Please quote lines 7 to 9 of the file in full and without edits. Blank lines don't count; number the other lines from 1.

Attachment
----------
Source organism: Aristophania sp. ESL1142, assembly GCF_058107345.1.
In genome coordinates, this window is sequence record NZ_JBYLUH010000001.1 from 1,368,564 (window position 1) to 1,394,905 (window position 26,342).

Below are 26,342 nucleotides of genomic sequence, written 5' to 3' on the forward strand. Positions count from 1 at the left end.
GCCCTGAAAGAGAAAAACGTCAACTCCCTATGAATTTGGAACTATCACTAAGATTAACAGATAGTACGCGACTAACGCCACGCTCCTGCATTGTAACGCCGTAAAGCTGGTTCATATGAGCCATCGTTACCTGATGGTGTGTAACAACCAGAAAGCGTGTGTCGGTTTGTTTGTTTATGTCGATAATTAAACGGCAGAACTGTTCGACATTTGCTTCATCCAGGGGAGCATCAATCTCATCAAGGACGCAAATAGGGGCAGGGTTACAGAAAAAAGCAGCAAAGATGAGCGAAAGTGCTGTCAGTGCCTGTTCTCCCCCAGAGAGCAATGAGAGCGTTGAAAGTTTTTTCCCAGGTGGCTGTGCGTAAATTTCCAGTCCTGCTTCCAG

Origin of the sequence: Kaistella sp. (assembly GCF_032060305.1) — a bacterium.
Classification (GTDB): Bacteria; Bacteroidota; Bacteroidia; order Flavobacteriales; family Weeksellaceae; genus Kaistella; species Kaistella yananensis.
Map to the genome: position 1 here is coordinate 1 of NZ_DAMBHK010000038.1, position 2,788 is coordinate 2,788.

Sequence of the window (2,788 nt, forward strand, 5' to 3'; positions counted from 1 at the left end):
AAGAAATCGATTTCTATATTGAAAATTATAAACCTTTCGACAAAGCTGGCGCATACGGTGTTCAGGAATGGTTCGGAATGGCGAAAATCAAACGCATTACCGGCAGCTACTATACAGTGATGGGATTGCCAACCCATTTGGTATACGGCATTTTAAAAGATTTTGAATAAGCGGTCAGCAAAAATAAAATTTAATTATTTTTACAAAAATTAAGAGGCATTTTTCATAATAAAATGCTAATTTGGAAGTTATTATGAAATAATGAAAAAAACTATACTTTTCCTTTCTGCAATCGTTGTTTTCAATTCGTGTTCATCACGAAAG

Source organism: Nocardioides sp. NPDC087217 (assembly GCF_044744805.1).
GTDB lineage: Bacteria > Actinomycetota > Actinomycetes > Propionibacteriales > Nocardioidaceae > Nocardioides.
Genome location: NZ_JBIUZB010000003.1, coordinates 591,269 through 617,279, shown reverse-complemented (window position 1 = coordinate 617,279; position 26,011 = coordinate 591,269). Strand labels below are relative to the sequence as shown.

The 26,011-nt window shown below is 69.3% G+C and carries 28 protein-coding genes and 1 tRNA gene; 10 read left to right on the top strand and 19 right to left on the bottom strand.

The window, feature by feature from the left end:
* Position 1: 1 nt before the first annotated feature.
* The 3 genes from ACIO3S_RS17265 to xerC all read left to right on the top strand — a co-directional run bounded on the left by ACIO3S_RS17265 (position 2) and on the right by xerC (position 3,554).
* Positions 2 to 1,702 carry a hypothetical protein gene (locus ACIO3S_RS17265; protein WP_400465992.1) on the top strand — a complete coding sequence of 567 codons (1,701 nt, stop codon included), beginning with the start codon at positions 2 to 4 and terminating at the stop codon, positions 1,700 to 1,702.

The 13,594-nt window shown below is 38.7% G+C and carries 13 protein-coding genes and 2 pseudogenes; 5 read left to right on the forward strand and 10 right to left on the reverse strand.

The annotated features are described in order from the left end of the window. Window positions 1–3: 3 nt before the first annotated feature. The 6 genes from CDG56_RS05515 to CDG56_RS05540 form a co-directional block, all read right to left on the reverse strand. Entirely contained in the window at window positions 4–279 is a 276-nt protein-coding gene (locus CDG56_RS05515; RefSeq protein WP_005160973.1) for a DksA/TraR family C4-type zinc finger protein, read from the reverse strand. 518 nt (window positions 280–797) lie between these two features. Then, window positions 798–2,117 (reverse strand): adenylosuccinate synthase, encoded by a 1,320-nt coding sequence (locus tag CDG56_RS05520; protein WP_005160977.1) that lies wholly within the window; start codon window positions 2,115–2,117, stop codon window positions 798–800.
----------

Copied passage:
Map to the genome: position 1 here is coordinate 1 of NZ_DAMBHK010000038.1, position 2,788 is coordinate 2,788.

Sequence of the window (2,788 nt, forward strand, 5' to 3'; positions counted from 1 at the left end):
AAGAAATCGATTTCTATATTGAAAATTATAAACCTTTCGACAAAGCTGGCGCATACGGTGTTCAGGAATGGTTCGGAATGGCGAAAATCAAACGCATTACCGGCAGCTACTATACAGTGATGGGATTGCCAACCCATTTGGTATACGGCATTTTAAAAGATTTTGAATAAGCGGTCAGCAAAAATAAAATTTAATTATTTTTACAAAAATTAAGAGGCATTTTTCATAATAAAATGCTAATTTGGAAGTTATTATGAAATAATGAAAAAAACTATACTTTTCCTTTCTGCAATCGTTGTTTTCAATTCGTGTTCATCACGAAAG